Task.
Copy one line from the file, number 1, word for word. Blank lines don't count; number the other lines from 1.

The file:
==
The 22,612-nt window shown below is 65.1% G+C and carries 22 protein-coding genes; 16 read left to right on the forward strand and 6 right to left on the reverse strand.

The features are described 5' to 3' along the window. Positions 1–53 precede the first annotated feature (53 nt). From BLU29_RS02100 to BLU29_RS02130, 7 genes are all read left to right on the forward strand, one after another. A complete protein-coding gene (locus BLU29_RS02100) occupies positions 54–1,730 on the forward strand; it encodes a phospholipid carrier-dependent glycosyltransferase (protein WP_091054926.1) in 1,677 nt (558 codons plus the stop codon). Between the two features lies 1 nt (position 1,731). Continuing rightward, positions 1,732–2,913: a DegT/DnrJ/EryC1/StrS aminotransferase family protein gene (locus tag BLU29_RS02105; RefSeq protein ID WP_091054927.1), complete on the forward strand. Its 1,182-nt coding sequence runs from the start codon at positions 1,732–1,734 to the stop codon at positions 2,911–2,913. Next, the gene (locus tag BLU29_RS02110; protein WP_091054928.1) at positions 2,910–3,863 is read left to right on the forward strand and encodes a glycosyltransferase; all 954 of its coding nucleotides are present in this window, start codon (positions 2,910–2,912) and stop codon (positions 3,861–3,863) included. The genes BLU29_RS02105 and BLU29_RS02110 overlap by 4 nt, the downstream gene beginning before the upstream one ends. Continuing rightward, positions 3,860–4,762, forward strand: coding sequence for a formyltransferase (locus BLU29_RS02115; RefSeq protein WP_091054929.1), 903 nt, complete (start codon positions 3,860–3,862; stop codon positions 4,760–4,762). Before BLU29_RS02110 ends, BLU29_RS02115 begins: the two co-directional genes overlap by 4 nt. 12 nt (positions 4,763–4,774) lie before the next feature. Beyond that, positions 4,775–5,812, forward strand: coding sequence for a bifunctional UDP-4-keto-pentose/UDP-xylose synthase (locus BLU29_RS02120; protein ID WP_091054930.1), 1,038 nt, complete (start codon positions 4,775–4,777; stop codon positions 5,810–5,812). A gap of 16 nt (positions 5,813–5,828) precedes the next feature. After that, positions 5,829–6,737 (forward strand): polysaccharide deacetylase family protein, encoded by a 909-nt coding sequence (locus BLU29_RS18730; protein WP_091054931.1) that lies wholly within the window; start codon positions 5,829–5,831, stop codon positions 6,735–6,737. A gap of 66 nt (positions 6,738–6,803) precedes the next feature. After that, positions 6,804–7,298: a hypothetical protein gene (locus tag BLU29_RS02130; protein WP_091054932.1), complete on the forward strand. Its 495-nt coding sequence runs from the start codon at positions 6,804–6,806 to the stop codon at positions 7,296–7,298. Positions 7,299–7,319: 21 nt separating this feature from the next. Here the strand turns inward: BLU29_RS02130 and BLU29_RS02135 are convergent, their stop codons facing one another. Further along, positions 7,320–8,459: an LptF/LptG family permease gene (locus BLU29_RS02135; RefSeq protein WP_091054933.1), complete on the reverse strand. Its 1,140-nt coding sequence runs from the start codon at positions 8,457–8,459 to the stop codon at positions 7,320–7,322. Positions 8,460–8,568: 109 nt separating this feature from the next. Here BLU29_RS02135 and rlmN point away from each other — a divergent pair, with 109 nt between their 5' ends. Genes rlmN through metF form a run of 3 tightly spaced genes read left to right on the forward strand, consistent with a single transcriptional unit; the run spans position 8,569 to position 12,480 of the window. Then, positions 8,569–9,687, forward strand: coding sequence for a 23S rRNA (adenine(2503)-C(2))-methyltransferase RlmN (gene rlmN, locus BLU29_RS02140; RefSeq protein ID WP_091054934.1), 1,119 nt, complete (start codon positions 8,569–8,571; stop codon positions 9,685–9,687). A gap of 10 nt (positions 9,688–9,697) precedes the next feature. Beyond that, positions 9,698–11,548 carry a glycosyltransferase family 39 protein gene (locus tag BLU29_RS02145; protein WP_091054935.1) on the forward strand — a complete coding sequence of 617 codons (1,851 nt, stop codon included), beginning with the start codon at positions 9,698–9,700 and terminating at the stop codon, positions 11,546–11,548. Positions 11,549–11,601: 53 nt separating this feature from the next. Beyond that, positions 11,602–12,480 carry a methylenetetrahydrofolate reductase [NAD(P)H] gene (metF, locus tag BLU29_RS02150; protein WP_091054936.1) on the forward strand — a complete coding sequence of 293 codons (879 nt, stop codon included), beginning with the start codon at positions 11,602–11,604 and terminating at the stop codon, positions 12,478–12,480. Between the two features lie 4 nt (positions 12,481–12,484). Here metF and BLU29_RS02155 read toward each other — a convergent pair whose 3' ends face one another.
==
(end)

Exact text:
The 22,612-nt window shown below is 65.1% G+C and carries 22 protein-coding genes; 16 read left to right on the forward strand and 6 right to left on the reverse strand.